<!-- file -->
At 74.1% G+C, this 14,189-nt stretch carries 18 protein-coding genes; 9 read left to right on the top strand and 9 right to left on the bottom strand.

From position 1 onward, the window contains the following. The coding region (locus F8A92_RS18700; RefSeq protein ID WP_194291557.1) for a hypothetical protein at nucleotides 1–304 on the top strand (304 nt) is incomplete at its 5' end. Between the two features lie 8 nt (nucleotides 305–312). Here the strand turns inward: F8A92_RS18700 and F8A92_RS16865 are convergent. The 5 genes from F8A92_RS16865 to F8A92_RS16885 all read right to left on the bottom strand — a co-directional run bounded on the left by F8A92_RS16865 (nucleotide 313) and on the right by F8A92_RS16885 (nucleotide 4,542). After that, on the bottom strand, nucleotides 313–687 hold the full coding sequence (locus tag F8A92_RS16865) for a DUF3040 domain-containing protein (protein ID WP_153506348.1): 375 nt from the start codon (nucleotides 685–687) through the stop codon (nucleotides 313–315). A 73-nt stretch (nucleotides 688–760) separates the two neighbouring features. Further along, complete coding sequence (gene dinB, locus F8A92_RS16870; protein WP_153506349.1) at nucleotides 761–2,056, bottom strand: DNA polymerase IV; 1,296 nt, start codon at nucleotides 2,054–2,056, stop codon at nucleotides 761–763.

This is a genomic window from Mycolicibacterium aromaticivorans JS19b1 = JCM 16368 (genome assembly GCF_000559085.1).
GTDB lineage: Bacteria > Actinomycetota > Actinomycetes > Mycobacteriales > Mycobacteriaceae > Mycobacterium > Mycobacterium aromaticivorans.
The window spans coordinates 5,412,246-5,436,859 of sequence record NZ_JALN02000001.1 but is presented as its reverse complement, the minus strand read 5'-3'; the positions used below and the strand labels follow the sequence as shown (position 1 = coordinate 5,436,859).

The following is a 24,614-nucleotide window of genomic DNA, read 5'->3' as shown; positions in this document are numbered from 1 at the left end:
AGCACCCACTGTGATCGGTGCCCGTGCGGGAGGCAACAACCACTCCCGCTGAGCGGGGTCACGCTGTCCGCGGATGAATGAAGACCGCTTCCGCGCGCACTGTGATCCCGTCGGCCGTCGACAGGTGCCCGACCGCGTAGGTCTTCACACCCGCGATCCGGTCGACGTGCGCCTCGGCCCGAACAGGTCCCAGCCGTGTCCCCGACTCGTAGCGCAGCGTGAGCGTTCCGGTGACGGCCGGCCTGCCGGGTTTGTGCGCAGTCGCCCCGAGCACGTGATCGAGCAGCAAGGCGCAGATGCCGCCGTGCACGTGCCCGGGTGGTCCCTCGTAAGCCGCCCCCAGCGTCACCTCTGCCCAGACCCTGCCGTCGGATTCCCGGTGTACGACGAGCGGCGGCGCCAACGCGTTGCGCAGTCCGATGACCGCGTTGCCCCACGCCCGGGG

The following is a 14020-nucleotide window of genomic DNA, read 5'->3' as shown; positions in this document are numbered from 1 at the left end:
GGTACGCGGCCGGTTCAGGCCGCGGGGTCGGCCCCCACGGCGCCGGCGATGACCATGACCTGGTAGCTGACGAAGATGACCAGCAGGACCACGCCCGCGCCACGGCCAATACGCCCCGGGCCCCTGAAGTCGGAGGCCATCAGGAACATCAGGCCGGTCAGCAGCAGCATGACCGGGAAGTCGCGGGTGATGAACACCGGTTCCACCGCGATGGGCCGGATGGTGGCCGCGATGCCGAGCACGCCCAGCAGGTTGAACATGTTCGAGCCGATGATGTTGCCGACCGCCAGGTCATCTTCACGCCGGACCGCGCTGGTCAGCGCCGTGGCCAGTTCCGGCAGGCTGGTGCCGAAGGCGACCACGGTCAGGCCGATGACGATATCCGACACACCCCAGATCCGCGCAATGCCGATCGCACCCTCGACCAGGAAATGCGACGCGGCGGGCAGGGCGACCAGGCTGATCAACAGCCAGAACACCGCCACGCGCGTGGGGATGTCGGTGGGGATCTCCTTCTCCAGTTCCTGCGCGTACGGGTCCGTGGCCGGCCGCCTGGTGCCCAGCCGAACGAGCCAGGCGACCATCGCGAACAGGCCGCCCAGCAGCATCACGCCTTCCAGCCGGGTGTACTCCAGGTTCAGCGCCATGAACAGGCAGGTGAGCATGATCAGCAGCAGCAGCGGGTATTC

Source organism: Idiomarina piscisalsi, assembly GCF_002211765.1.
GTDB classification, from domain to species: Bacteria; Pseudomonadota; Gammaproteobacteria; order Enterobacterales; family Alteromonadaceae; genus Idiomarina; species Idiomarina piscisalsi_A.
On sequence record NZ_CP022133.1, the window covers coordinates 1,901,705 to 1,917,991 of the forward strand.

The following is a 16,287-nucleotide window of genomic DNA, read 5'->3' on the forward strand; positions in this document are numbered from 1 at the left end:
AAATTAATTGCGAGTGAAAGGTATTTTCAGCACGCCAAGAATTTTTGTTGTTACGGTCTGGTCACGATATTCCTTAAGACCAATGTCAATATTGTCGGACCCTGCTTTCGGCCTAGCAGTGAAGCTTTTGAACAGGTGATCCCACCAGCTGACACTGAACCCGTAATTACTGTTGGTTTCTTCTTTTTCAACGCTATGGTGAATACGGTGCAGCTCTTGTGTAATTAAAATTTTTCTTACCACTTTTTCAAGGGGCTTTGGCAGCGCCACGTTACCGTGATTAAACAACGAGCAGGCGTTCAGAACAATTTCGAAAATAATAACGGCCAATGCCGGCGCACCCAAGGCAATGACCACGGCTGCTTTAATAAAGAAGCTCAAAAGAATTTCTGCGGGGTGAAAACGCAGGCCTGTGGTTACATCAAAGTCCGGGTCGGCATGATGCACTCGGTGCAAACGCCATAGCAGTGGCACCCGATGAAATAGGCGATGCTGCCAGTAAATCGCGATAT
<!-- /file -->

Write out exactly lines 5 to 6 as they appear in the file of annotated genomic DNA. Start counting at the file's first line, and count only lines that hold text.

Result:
The window spans coordinates 5,412,246-5,436,859 of sequence record NZ_JALN02000001.1 but is presented as its reverse complement, the minus strand read 5'-3'; the positions used below and the strand labels follow the sequence as shown (position 1 = coordinate 5,436,859).

The following is a 24,614-nucleotide window of genomic DNA, read 5'->3' as shown; positions in this document are numbered from 1 at the left end: